Classification of Animals

By Selma Walsh on May 09, 2015

Visually impaired students, as well as all students, learn and understand characteristics of animals best through direct observation of live animals. Realistically, students cannot usually access live animals directly. Many schools do not allow animals in the classroom for health and safety reasons. If you have a student who is visually impaired, Perkins School for the Blind will loan the student models and real taxidermy animals for observation and exploration. In addition, the New England Aquarium offers many taxidermy animals and realistic models for loan to teachers, along with reading materials, lesson plans and other animal related artifacts.
 

Models and Resources for Teaching Animal Classification

new england aquarium logoThe New England Aquarium has organized kits referencing amphibians, reptiles, fish, birds and mammals. I have enjoyed borrowing the caiman, sea turtle, whalebone and owl wing. Models used by students with visual impairments need to be large enough and realistic enough for the student to distinguish the characteristics and body parts. Teachers need to set appropriate goals and expectations when presenting models. Many models are great for certain characteristics, but not others. Six inch plastic animals could be used to sort animals by “number of legs” or “how the animals moves” and identifying some body parts (head, tail, antlers), but these models are not appropriate for asking students questions related to identifying body coverings or size. Providing students with a model that closely represents the real animal provides the most information for the students to identify and distinguish characteristics when classifying animals. In addition, field trips to a zoo or farm, and inviting an experienced animal handler to the classroom will greatly enrich the experience.
 
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Using Stations to Present Classification of Animals

san diego zoo logoOne of my favorite and most successful lessons for presenting classification of animals is through the use of stations.  I set up five tables or stations, with each table representing a specific classification of vertebrates (fish, amphibians, reptiles, birds, mammals).  Clearly number and label each table with braille and large print.  At each table set up a large tray with a few artifacts, books, pictures, cards, and models. The books should be brief with large print and photographs.  Teacher-created information is very useful in keeping the students focused on the important content and vocabulary.  Usually eight to ten materials will be enough for the students to explore thoroughly, take turns, discuss and record observations in a ten-minute time frame per station during a sixty minute period, or fifteen minutes per station, over two forty-five minute periods.  It is important to allow time in the beginning of each class for the teacher to model appropriate handling of materials and the process for moving from station to station.  In addition, I like to set up an iPad at each station for research purposes.  The iPad can be pre-programed for a specific website such as a zoo, or teacher generated information, such as a slideshow created on “Educreations” and students can take turns having the iPad research job at each station.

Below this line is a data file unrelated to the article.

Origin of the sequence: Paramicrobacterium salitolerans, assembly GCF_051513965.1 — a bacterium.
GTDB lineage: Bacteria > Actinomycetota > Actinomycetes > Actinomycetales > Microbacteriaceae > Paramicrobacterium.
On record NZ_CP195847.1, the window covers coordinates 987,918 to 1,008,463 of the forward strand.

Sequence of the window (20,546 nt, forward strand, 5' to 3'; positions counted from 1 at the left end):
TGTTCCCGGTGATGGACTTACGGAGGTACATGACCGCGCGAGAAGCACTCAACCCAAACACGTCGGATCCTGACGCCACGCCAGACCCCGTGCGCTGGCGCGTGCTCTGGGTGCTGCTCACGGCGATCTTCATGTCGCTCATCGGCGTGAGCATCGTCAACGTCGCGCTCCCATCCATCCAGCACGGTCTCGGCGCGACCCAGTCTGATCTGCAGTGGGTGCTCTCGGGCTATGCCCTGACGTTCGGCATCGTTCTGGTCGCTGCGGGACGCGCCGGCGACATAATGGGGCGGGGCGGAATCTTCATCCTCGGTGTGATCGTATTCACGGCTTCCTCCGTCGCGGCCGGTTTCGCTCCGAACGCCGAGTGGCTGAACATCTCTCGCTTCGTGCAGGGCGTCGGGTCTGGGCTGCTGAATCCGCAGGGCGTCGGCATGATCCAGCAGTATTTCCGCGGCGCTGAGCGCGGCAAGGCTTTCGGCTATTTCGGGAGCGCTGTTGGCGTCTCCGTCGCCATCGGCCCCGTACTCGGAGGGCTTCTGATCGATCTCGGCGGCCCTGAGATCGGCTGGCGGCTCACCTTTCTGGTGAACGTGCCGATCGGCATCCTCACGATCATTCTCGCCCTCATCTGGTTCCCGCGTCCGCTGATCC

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The students complete a question and answer form based on their skill level.  Some students fill in the blanks, while others circle multiple choice answers.  In order to rotate through the stations, ask the students to stand behind their chair, point to where they are going next and then give them permission to move to the next station.  When they arrive at the next station, tell them to when to “begin” and remind them to record the classification of animal in the appropriate station section on their form.  Through the stations, the students are given the answers to the research questions, but they also feel and see the animals body parts and coverings.  
 
Examples of Stations:
aquariumStation 1:  Fish
Materials:  fish skeleton, salmon head with backbone and gills intact (from local fish market), mackerel from local bait shop, fish eggs from local fish market, large plastic fish models, fish 5 cards, 2 books, iPad or teacher list of characteristics of a fish. 
 
Station 2:  Amphibians
Materials:  frog skeleton, taxidermy frog, plastic or rubber frog, plastic or rubber tadpoles and eggs, plastic or rubber salamanders, 5 cards, 2 books, iPad or teacher list of characteristics of an amphibian.
 
Station 3:  Reptiles
a taxidermy owl in perkins tactile museum
Materials:  snake skeleton, turtle skeleton, taxidermy caiman, taxidermy sea turtle, turtle shell, plastic or rubber snake, 5 cards, 2 books, iPad or teacher list of characteristics of a reptile.
 
Station 4:  Birds
Materials:  pigeon skeleton, owl wing, a few bird feathers, eggs, owl skeleton head, taxidermy bird, plastic bird, 5 cards, 2 books, iPad or teacher list of characteristics of a bird.
 
Station 5:  Mammals
Materials:  rabbit skeleton, beaver skull, rabbit and beaver fur (or other fur samples), bat skeleton, 5 cards, 2 books, iPad or teacher list of characteristics of a mammal.
 

Animal Classification Resources:  

 
 

Related Science Standards:

1-LS3-1  Use information from observations (first-hand and from media) to identify similarities and differences among individual plants or animals of the same kind.
3-LS3-1  Provide evidence, including through the analysis of data, that plants and animals have traits inherited from parents and that variation of these traits exist in a group of similar organisms.
4-LS1-1  Construct an argument that animals and plants have internal and external structures that support their survival, growth, behavior, and reproduction.
 
animal classification
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